01 April 2021

26 - a celebration

Letters in the English alphabet. 
Black cards in a full deck and, 
red cards in a full deck. 
The atomic number of iron, count of protons and electrons but 
not its neutrons. 

President Teddy Roosevelt. 
Bones in the human foot. 
The "Old Enough to Fight, Old Enough to Vote" amendment or, 
"Prohibition" plus "Protection against Cruel and Unusual Punishment." 

Dimensions in bosonic string theory. 
An opal wedding anniversary. 
The numeric value of the Hebrew name of God in the Bible, which 
only appears once. 

Asteroid Proserpina.
Ganglions in the sympathetic system. 

06 January 2021

postcard war: a stranger comes to town

"Pick an apocalypse, any apocalypse." 
~ John Gardner, from Grendel 

Early in the 2020 pandemic under travel restrictions and limitations on gatherings, my brother challenged me to a postcard war.  Game on. 

The rules are simple: the "winner" is the one who sends either the most audacious or highest quantity. I'm an overachiever. I try for both. 

I created this set with ink and pencil over found city images. Entitled "A Stranger Comes to Town," my work is inspired by the postcards of Steve McDonald, "Fantastic Cities," and the writings of author John Gardner, who taught that there are only two plots in all literature:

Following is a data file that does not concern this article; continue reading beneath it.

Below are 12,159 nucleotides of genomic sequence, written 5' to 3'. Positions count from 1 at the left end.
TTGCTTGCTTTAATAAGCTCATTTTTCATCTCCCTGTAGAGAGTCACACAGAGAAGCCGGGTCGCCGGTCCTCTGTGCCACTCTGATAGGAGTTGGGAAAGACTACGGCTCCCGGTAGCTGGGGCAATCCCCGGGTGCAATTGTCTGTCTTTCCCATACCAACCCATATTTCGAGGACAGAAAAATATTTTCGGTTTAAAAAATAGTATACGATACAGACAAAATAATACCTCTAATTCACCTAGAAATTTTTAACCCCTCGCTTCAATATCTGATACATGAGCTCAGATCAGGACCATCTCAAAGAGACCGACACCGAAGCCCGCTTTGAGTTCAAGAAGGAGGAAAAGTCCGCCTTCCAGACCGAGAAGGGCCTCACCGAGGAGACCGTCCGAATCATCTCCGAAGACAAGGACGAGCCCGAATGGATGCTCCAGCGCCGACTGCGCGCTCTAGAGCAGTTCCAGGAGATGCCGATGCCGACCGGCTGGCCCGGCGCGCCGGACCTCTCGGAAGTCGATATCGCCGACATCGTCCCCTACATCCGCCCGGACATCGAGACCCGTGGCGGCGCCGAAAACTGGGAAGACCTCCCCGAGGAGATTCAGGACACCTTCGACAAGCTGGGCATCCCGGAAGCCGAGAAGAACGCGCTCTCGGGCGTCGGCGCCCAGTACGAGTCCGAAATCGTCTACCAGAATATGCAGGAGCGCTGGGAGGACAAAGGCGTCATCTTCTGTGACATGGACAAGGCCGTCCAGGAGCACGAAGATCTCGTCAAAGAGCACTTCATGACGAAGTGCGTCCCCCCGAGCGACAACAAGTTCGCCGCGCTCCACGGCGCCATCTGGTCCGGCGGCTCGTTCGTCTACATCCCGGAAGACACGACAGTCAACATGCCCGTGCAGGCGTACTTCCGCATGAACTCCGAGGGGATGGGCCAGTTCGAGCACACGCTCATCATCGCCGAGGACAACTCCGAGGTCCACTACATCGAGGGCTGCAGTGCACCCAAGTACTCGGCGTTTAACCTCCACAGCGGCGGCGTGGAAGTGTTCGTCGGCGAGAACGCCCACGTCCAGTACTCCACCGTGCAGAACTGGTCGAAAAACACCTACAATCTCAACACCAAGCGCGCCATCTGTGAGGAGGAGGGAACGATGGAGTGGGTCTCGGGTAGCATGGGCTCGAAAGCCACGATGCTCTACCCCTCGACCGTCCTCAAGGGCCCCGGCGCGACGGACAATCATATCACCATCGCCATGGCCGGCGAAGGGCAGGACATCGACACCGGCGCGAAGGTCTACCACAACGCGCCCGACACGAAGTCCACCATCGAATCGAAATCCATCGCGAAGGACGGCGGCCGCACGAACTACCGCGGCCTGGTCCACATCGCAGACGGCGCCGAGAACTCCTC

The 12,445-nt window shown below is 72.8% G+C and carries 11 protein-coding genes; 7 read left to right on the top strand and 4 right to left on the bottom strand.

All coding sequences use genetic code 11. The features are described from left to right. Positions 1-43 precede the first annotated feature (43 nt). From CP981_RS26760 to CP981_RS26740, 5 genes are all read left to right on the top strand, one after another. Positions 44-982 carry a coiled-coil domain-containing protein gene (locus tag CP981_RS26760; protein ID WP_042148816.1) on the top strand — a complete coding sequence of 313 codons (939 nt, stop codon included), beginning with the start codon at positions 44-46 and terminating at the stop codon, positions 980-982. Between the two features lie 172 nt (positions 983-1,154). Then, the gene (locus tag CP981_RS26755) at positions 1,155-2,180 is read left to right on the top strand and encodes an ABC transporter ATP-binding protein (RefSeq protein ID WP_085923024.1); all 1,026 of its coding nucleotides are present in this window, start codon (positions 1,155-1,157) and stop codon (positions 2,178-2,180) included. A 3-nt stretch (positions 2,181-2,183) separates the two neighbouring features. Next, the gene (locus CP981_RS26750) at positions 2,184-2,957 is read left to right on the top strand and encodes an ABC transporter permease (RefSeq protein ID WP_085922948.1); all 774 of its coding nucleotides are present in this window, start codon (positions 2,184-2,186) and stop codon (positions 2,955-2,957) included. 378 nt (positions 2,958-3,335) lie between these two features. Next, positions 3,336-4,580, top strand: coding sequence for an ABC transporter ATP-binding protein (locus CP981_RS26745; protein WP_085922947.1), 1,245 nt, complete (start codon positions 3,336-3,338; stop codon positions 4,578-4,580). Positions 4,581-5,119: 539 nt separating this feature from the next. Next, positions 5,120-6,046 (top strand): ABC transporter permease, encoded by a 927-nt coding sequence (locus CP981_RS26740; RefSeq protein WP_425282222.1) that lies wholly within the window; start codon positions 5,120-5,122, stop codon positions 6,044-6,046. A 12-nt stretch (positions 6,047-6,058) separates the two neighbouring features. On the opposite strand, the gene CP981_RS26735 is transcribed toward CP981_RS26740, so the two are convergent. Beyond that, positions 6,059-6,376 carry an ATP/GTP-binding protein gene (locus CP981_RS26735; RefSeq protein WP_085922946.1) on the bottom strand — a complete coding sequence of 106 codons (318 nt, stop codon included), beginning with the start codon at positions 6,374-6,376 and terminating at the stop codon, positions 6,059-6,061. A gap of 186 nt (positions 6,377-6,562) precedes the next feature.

1. one goes on a journey; and
  2. a stranger comes to town. 
I grew up in a military family that had moved 17 times by the time I was 13 years old, making me, at once, always on a journey and always the stranger. 

Rover, wanderer, nomad, vagabond
Call me what you will...
~ Metallica, "Wherever I May Roam"

29 March 2020

new fiction: The Way the Sun Falls on a Threshold

We knew him since we couldn't remember when, but none of us knew how he lost his eye until Maxie Adeline asked him flat out the summer we picked berries for him.

~ from "The Way the Sun Falls on a Threshold," by Sherri H. Hoffman.

Read the complete story online at The Saturday Evening Post, Contemporary Fiction, March 27, 2020.

There was a time when I did not know how to live. Somehow I survived myself long enough to make a connection to other people who had also not known how to live until something changed in them. There are many stories out there about how people find their way out of hopelessness. My personal story isn't Uncle Emerson's, and yet, it is exactly the same. It bears that same surprising, private, ineffable moment when the universe shifts inside a person, and life forever after is made different by the possibilities that open, which could have never been previously anticipated or even imagined.

My life is like that. I got something different, for which I remain grateful. Every single day.

~ Sherri

"Dance until your bones clatter. What a prize
you are. What a lucky sack of stars."

~ from "At Last the New Arriving," by Gabrielle Calvocoressi